Foreign Body Removal: Ticks, Rings, and Fish Hooks

imagesIndicated only if location of foreign body (FB) is certain

imagesRemoval may be done in 30 minutes or less


imagesInvolvement of joint—orthopedic consultation may be required

imagesCoagulopathies or bleeding diathesis

imagesAllergy to anesthetic

imagesChronic medical problems that delay healing, such as diabetes, uremia, or immunocompromised state

imagesInvolvement of abdomen/pelvis/thorax

imagesNear major vascular structures that are difficult to visualize

imagesUncooperative, difficult, or intoxicated patient

imagesFB not localized


imagesProcedure can cause pain (local anesthesia will be given)

imagesLocal bleeding

imagesThere is potential for introducing infection (sterile technique will be utilized)

imagesRisk of injuring local neurovascular structures

imagesScar at site of FB removal

imagesPatient must be informed that all FBs may not be removed

imagesRetained wood FBs always develop an inflammatory response, but retained bullets rarely produce inflammation

imagesGeneral Basic Steps

   imagesLocalize the FB

   imagesPatient preparation

   imagesDecide on method of removal


imagesLocalize the FB

   imagesGet multiple projections of plain x-ray using a soft-tissue technique (e.g., underpenetrated film); to locate radiopaque FBs, place a marker (i.e., needle) on the skin surface at the wound entrance before the x-ray procedure

   imagesAlthough glass and metal are easily located with plain films, ultrasonographic localization may be required for wood and thorns

   imagesAll intraorbital and intracranial FBs must be imaged by computed tomography (CT)

   imagesIf a patient has a previously explored wound demonstrating signs of infection, poor wound healing, or persistent pain, consider doing a CT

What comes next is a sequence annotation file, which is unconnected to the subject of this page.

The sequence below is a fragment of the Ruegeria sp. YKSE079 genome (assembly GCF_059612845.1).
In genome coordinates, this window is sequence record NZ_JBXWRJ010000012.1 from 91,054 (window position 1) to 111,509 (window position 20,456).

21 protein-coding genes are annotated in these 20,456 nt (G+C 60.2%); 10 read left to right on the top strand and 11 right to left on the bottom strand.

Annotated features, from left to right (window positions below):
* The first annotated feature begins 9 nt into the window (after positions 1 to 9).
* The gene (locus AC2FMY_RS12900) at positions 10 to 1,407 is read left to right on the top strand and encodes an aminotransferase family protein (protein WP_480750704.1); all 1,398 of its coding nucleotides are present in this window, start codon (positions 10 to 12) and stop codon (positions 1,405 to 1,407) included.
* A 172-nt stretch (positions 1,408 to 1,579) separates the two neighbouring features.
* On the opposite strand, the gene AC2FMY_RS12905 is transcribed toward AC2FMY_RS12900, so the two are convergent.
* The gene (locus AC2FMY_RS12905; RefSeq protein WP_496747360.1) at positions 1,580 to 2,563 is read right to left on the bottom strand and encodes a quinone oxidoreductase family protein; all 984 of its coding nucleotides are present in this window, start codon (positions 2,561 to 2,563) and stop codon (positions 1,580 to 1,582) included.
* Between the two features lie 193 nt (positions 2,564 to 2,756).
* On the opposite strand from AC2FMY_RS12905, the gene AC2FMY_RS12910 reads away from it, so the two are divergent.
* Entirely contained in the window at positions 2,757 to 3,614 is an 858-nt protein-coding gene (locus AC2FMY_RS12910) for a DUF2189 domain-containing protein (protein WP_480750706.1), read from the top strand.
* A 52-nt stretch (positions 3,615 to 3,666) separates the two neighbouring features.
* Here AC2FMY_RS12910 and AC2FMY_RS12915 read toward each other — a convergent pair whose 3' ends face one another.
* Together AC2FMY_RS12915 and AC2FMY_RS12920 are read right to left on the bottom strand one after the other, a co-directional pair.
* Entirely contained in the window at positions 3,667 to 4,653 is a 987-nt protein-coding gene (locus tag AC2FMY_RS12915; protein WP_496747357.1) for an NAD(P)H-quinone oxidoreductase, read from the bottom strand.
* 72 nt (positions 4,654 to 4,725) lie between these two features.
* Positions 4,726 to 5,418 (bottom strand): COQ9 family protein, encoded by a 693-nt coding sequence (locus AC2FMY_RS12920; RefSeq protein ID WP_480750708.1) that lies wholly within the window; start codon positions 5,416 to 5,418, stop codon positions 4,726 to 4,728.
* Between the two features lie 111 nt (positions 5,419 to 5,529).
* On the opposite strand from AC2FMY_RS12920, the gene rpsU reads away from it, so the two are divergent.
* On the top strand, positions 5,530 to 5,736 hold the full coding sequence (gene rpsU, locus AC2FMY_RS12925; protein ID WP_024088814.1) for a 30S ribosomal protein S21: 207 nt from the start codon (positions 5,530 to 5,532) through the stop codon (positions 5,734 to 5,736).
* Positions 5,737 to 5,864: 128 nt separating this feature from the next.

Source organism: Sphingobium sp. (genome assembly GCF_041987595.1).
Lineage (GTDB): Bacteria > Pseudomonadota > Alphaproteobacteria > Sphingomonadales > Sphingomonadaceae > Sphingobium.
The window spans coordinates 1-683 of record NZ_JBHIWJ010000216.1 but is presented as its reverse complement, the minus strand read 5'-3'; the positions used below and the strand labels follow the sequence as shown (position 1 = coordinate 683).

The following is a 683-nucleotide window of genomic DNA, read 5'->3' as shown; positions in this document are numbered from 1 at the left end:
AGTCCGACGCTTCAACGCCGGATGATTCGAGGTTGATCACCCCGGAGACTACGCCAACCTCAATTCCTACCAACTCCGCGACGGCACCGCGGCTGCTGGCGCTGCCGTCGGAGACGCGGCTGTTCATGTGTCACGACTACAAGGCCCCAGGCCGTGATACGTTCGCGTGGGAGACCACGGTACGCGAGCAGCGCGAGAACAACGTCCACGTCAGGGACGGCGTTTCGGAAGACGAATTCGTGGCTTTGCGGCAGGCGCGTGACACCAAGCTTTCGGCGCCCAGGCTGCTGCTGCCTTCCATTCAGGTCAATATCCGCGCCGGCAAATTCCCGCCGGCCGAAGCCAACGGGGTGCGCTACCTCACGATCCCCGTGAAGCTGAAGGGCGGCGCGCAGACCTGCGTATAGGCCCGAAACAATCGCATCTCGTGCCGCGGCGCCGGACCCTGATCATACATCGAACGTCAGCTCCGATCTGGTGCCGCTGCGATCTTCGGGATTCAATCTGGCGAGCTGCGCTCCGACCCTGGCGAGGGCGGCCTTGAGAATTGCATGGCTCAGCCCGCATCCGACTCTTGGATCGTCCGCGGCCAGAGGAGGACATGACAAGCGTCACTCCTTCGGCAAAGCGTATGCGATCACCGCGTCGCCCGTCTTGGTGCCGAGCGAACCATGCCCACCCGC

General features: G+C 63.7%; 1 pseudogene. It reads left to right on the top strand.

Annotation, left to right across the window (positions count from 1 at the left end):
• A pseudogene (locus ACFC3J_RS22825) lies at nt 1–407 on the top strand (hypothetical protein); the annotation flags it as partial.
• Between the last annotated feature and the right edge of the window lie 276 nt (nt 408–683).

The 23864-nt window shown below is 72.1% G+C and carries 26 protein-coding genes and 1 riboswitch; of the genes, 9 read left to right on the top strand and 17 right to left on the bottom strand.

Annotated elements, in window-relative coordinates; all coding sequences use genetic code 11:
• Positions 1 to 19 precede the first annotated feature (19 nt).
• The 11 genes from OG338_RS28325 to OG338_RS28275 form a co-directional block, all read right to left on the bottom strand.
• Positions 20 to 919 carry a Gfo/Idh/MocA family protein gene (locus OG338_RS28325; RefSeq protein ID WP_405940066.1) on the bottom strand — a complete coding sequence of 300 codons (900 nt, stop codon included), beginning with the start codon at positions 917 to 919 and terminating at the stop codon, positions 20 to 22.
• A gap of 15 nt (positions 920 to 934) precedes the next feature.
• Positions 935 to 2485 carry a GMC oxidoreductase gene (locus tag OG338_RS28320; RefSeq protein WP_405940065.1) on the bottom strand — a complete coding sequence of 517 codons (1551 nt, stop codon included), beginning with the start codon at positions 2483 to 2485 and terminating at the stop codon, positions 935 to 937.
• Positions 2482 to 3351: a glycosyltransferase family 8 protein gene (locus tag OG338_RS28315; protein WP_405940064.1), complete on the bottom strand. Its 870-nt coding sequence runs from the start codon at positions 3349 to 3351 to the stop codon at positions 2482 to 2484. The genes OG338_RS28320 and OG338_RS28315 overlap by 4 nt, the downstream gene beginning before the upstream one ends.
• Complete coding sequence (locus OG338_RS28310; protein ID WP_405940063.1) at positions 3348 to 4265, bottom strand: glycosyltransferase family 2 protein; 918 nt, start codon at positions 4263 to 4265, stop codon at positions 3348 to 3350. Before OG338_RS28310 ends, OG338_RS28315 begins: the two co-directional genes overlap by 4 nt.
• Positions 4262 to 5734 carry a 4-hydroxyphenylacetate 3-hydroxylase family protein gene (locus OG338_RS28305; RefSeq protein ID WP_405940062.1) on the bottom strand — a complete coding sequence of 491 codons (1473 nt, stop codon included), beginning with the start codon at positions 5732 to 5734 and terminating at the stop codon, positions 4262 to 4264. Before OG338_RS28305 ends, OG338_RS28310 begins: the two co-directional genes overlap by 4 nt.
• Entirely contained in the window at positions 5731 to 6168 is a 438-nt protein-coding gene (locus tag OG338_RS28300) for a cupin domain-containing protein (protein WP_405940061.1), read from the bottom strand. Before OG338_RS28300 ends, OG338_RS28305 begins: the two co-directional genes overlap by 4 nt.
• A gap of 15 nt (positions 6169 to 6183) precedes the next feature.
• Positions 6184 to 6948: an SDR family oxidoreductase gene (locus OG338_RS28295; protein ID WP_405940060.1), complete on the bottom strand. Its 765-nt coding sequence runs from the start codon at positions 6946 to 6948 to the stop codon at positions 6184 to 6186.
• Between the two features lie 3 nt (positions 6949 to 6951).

imagesPatient Preparation

   imagesSterilize and drape the area from where FB will be removed

   imagesAnesthetize area either via local infiltration or appropriate nerve block

imagesGeneral Removal Techniques

   imagesEnlarge the entrance to wound with an adequate skin incision

   imagesSpread the soft tissue with hemostats, avoiding use of fingers

      imagesHemostats can help find glass in a wound by creating a clicking sound when tapped against glass

   imagesIf visualization is inadequate, consider excision of small block of tissue, only if no significant neurovascular structures are involved

   imagesWhen searching for a thorn or needle, consider an elliptical incision, undermine the skin in all directions, and then compress the sides, expelling the FB

   imagesClosure of the wound after thorough irrigation is indicated unless exploring a contaminated wound


imagesNonmechanical means of tick removal is not recommended (i.e., drowning the tick in petroleum jelly), because it may cause the tick to regurgitate, increasing infection risk (FIGURE 84.1)

imagesMechanical removal

   imagesUsing the tip of forceps, grab the tick as close as possible to the patient’s skin, and apply steady traction

   imagesEnsure that all mouth parts are removed. Use an 18-gauge needle to remove retained pieces.

   imagesThoroughly cleanse the area with soap and water

imagesIn patients at high risk of Lyme disease, consider administration of 200 mg of doxycycline in a single dose (or amoxicillin in pediatrics) (Figure 84.1)


FIGURE 84.1 Tick removal. (From Bond GR. Envenomation management and tick removal. In: Henretig FM, King C, eds. Textbook of Pediatric Emergency Procedures. Philadelphia, PA: Williams & Wilkins; 1997:1328, with permission.)

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Aug 9, 2016 | Posted by in EMERGENCY MEDICINE | Comments Off on Foreign Body Removal: Ticks, Rings, and Fish Hooks
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